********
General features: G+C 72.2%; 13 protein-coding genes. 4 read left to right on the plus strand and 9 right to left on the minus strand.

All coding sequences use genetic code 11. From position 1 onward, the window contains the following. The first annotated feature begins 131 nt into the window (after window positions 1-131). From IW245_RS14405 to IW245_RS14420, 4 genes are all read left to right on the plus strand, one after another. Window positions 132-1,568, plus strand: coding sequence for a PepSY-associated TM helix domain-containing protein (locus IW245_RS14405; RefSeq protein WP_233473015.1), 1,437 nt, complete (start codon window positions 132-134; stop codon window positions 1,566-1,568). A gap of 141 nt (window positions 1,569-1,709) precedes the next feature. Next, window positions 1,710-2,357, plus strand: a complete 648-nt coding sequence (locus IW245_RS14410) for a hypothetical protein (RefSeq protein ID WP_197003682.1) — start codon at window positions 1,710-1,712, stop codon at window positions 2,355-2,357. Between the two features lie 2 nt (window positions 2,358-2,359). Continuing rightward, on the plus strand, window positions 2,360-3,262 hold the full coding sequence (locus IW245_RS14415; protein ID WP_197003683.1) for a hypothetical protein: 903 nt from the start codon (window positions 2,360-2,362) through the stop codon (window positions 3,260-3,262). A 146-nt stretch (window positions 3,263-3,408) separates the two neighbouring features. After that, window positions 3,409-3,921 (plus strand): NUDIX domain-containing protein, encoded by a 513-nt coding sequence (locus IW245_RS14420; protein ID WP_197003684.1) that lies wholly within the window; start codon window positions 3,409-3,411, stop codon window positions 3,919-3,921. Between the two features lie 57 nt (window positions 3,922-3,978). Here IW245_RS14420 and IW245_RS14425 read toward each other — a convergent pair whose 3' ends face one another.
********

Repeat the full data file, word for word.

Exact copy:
General features: G+C 72.2%; 13 protein-coding genes. 4 read left to right on the plus strand and 9 right to left on the minus strand.

All coding sequences use genetic code 11. From position 1 onward, the window contains the following. The first annotated feature begins 131 nt into the window (after window positions 1-131). From IW245_RS14405 to IW245_RS14420, 4 genes are all read left to right on the plus strand, one after another. Window positions 132-1,568, plus strand: coding sequence for a PepSY-associated TM helix domain-containing protein (locus IW245_RS14405; RefSeq protein WP_233473015.1), 1,437 nt, complete (start codon window positions 132-134; stop codon window positions 1,566-1,568). A gap of 141 nt (window positions 1,569-1,709) precedes the next feature. Next, window positions 1,710-2,357, plus strand: a complete 648-nt coding sequence (locus IW245_RS14410) for a hypothetical protein (RefSeq protein ID WP_197003682.1) — start codon at window positions 1,710-1,712, stop codon at window positions 2,355-2,357. Between the two features lie 2 nt (window positions 2,358-2,359). Continuing rightward, on the plus strand, window positions 2,360-3,262 hold the full coding sequence (locus IW245_RS14415; protein ID WP_197003683.1) for a hypothetical protein: 903 nt from the start codon (window positions 2,360-2,362) through the stop codon (window positions 3,260-3,262). A 146-nt stretch (window positions 3,263-3,408) separates the two neighbouring features. After that, window positions 3,409-3,921 (plus strand): NUDIX domain-containing protein, encoded by a 513-nt coding sequence (locus IW245_RS14420; protein ID WP_197003684.1) that lies wholly within the window; start codon window positions 3,409-3,411, stop codon window positions 3,919-3,921. Between the two features lie 57 nt (window positions 3,922-3,978). Here IW245_RS14420 and IW245_RS14425 read toward each other — a convergent pair whose 3' ends face one another.